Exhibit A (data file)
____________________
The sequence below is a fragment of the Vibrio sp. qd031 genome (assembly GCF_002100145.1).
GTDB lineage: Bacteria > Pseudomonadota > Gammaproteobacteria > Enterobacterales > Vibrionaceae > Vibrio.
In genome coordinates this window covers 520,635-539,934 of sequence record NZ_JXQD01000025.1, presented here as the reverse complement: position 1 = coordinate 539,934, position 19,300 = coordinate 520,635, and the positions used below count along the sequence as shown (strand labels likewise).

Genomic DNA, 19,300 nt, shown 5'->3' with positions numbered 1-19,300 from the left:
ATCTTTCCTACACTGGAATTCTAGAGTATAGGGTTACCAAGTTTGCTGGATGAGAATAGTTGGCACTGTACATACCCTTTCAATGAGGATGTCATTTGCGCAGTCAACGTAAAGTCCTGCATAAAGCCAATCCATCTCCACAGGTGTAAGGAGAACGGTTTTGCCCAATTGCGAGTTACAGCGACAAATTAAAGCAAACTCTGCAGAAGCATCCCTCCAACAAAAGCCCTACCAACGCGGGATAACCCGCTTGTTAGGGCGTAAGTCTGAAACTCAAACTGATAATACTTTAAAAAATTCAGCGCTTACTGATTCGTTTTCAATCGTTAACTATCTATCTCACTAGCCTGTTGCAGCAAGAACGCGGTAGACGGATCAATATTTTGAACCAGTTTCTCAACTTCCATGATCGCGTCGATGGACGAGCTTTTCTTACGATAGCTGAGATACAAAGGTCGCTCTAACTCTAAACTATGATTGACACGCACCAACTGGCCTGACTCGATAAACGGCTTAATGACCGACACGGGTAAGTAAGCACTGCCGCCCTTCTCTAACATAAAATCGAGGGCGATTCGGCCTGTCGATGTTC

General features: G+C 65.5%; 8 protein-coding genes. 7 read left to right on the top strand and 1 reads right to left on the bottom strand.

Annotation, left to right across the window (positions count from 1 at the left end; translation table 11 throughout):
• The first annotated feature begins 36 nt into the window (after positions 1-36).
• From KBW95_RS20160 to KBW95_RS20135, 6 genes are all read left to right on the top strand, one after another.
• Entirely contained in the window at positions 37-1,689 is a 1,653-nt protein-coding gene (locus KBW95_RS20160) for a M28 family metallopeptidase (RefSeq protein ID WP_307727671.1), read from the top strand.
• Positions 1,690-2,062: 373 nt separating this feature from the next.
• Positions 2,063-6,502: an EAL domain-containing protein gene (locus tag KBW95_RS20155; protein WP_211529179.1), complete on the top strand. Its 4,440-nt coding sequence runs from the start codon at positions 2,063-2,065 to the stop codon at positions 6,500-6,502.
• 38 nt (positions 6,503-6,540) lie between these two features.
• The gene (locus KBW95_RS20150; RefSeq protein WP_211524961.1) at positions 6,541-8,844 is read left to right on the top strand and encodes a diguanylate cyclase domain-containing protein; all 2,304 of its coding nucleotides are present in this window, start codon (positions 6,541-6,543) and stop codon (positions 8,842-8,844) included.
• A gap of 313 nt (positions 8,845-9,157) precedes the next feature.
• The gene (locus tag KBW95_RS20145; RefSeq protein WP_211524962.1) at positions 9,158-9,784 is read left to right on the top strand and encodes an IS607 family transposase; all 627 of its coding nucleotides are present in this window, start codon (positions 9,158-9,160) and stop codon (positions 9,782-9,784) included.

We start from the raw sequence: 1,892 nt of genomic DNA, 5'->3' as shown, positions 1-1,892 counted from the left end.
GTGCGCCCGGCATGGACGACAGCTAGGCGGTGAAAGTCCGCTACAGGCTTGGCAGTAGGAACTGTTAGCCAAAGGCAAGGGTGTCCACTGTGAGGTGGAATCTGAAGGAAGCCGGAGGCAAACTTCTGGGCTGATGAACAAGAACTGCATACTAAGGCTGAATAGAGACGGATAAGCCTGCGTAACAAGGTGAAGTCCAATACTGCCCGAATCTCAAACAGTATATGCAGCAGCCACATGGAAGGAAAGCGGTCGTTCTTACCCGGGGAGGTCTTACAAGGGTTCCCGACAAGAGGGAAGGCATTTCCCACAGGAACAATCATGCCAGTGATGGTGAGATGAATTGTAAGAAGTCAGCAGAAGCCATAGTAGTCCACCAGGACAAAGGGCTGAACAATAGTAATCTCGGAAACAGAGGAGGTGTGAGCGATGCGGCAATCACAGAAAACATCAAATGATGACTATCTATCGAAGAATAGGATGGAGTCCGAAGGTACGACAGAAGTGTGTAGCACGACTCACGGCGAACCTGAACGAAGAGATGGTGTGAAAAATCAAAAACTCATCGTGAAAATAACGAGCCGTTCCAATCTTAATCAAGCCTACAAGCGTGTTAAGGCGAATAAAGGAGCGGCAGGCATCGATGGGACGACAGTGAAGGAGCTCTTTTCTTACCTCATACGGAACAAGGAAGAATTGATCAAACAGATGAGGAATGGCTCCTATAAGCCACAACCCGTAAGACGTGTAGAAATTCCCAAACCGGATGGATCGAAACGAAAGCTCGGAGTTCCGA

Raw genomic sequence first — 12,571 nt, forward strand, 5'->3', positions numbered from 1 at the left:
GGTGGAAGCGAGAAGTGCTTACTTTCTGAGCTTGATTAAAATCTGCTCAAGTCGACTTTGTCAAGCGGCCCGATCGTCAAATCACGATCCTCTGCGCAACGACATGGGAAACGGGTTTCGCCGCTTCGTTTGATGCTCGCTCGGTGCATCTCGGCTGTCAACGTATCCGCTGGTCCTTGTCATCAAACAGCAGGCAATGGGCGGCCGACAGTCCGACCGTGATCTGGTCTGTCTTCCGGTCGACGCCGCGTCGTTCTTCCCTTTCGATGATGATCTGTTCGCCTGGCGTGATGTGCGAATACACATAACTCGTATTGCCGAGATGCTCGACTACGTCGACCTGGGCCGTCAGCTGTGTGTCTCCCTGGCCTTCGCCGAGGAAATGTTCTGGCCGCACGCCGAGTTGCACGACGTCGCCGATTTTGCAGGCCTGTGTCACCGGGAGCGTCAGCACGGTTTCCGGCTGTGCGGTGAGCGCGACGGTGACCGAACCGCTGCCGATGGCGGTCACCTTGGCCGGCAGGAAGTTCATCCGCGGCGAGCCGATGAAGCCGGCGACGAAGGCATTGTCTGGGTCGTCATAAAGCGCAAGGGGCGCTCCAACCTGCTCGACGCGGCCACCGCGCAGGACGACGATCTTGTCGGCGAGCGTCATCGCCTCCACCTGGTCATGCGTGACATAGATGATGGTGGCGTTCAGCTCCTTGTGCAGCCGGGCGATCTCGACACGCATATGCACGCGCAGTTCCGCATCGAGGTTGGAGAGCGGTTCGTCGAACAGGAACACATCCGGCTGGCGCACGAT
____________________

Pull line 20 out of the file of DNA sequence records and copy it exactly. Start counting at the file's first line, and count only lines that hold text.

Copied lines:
GGTGGAAGCGAGAAGTGCTTACTTTCTGAGCTTGATTAAAATCTGCTCAAGTCGACTTTGTCAAGCGGCCCGATCGTCAAATCACGATCCTCTGCGCAACGACATGGGAAACGGGTTTCGCCGCTTCGTTTGATGCTCGCTCGGTGCATCTCGGCTGTCAACGTATCCGCTGGTCCTTGTCATCAAACAGCAGGCAATGGGCGGCCGACAGTCCGACCGTGATCTGGTCTGTCTTCCGGTCGACGCCGCGTCGTTCTTCCCTTTCGATGATGATCTGTTCGCCTGGCGTGATGTGCGAATACACATAACTCGTATTGCCGAGATGCTCGACTACGTCGACCTGGGCCGTCAGCTGTGTGTCTCCCTGGCCTTCGCCGAGGAAATGTTCTGGCCGCACGCCGAGTTGCACGACGTCGCCGATTTTGCAGGCCTGTGTCACCGGGAGCGTCAGCACGGTTTCCGGCTGTGCGGTGAGCGCGACGGTGACCGAACCGCTGCCGATGGCGGTCACCTTGGCCGGCAGGAAGTTCATCCGCGGCGAGCCGATGAAGCCGGCGACGAAGGCATTGTCTGGGTCGTCATAAAGCGCAAGGGGCGCTCCAACCTGCTCGACGCGGCCACCGCGCAGGACGACGATCTTGTCGGCGAGCGTCATCGCCTCCACCTGGTCATGCGTGACATAGATGATGGTGGCGTTCAGCTCCTTGTGCAGCCGGGCGATCTCGACACGCATATGCACGCGCAGTTCCGCATCGAGGTTGGAGAGCGGTTCGTCGAACAGGAACACATCCGGCTGGCGCACGAT